2017 Through the Rear-view Mirror

Part 6: Shale Gas Fuels US Investment

  • (c) Anton Balazh/Shutterstock(c) Anton Balazh/Shutterstock

In the run-up to its merger with DuPont, Dow last year announced investments worth $4 billion to be realized over the next five years, including an expansion of its Texas cracker and additional polyolefin capacities in the US and Europe. Dow – or DowDuPont, as the case may be –will also invest in the polyurethanes chain, to drive growth downstream in specialty polyols and systems.

Capitalizing on the availability of cheap and abundant shale gas-derived feedstocks in the US Gulf region, the new Dow plants will go on stream in phases starting in 2020, downstream of the company’s new 1.5 million t/y new ethylene cracker in Freeport, Texas. A 600,000 t/y PE unit is planned to be built somewhere on the US Gulf.

Dow also said it would undertake a series of incremental global debottlenecking projects resulting in around 350,000 t/y of extra polyolefin capacity, mostly in North America. The company will also build a 450,000 t/y polyolefins plant in Europe, maximizing ethylene integration in the region.

SABIC and US energy giant ExxonMobil announced plans to perform a feasibility study for a joint petrochemical complex in San Patricio County, Texas. Potentially, the complex could comprise an ethane steam cracker that would produce 1.8 million t/y of ethylene to feed a monoethylene glycol unit and two PE plants. A final decision is anticipated some time in 2018.

The proposed complex is one of 11 major chemical, refining, lubricant and liquefied natural gas (LNG) projects in the US associated with ExxonMobil’s Growing the Gulf initiative that has resulted from the country’s shale-gas boom. The investments, which started in 2013, are anticipated to continue through at least 2022.

The board of directors at Brazilian petrochemicals producer Braskem last year formally approved plans for a 450,000 t/y PP plant at the company’s site in LaPorte, Texas. Costing up to $675 million, the facility, to be called Delta, would be the largest PP production line in the Americas, with capacity for homopolymers, random copolymers, impact copolymers and reactor thermoplastic olefins (TPOs).

Braskem already operates a 354,000 t/y PP plant at La Porte.

A firm start-up date has not been given, but the main phase of construction is targeted to begin in the first quarter of 2020. Braskem said Delta would leverage the US’ low-cost feedstock position.

LyondellBasell finally moved ahead with plans announced in 2014 to build a new shale gas-fed plant for propylene oxide (PO) and tertiary butyl alcohol (TBA) at its Channelview and Bayport complexes in Texas. The company said the $2.4 billion cost is the largest single capital investment in its history. Construction is expected to start in the second half of 2018 and complete in mid-2021.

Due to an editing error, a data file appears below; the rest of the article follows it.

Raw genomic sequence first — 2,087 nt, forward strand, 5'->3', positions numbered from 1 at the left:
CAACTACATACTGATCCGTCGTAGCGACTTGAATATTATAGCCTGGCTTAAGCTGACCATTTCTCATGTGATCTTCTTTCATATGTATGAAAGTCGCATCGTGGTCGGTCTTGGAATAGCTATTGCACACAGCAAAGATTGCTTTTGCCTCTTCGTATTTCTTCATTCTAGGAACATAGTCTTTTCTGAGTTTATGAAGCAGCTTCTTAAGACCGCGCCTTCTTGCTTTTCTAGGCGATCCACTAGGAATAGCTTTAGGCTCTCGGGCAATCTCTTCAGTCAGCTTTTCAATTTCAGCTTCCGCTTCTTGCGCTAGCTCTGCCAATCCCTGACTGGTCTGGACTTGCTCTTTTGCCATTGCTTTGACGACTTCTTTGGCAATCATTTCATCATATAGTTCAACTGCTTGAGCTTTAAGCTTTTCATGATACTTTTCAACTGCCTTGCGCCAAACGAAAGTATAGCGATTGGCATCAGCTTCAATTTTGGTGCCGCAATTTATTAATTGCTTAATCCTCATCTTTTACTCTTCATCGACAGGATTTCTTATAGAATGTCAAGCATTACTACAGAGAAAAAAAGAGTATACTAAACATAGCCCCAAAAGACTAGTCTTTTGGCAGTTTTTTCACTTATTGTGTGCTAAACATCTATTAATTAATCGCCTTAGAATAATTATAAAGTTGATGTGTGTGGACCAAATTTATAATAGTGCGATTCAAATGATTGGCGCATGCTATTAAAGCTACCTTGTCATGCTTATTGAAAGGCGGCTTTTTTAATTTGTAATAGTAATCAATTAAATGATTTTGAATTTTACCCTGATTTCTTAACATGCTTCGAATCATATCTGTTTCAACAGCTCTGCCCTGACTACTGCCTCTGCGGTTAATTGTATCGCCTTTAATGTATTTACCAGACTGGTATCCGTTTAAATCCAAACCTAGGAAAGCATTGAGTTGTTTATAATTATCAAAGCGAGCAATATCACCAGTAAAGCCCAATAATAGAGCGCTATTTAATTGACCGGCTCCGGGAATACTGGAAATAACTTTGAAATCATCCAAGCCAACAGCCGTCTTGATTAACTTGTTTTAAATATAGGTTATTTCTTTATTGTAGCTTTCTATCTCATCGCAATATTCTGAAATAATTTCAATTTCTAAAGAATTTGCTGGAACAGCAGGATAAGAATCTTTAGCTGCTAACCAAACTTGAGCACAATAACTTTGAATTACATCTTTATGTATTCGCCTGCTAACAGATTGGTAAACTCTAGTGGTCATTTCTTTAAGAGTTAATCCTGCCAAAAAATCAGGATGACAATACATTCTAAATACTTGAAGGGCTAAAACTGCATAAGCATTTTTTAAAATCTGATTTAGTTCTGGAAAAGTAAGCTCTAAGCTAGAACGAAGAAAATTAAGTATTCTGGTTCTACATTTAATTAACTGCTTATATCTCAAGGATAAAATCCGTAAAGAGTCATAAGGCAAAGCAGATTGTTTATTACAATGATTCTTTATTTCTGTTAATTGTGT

LyondellBasell is also evaluating new PP capacity to support demand in the US, as well as a PDH unit to provide propylene feedstock. Decisions on both projects are expected in 2018.

Expansion projects announced for US

Eastman announced plans for a series of projects at its headquarters site in Kingsport, Tennessee, to raise capacity for cyclohexanedimethanol (CHDM), a polyester precursor. A program of debottlenecks and expansions is to take place over an 18 month-period, increasing capacity by 15,000 t/y, with all projects slated to be complete by early 2019. Eastman said the investments will enable it to meet increasing demand for copolyesters as well as other polyester products.

Earlier in 2017, the company said it planned to expand PETG capacity by about 20% at its copolyester site in Kuantan, Malaysia. The expansion is scheduled for completion in the first quarter of 2018. Elsewhere, Eastman said it would widen output of performance films at Martinsville, Virginia, by the end of 2017 to meet growing demand in automotive and architectural markets. Investment costs were not disclosed but the chemical group said the project would be its largest films expansion to date.

Invista announced plans to spend more than $65 million to expand nylon 6.6 fiber capacity at its plant in Camden, South Carolina. The Wichita, Kansas group said the investment will significantly increase domestic US capacity for high-tenacity specialty fibers used in Cordura fabrics for various military applications as well as in a wide variety of commercial and outdoor end-uses.

Although most new chemical projects announced in 2017 were petchems-related, not all were. Veramaris, the proposed joint venture between Evonik Nutrition & Care and DSM Nutritional Products, said it had chosen Blair, Nebraska, as the location for its proposed commercial-scale US plant for omega-3 fatty acids.

The plant, expected to go on stream in 2019, will be located adjacent to Evonik’s existing facility on Cargill’s site, with established access to raw materials. Each of the two companies will invest around $100 million in the project over roughly two years. Until Blair opens, DSM and Evonik will produce pilot-scale quantities of the algal oil at DSM’s plant in Kingstree, South Carolina.

To read more about the important events of 2017, click on the links below.

Part 1: The Rocky Road to Mega-mergers
Part 2: Chemical Producers Lead M&A Activity in 2017
Part 3: Pharma M&A quieter in 2017
Part 4: Distributors Proactive in M&A
Part 5: New Projects

Part 7: Timid Awakening of European Investment
Part 8: Asia sees ongoing investments

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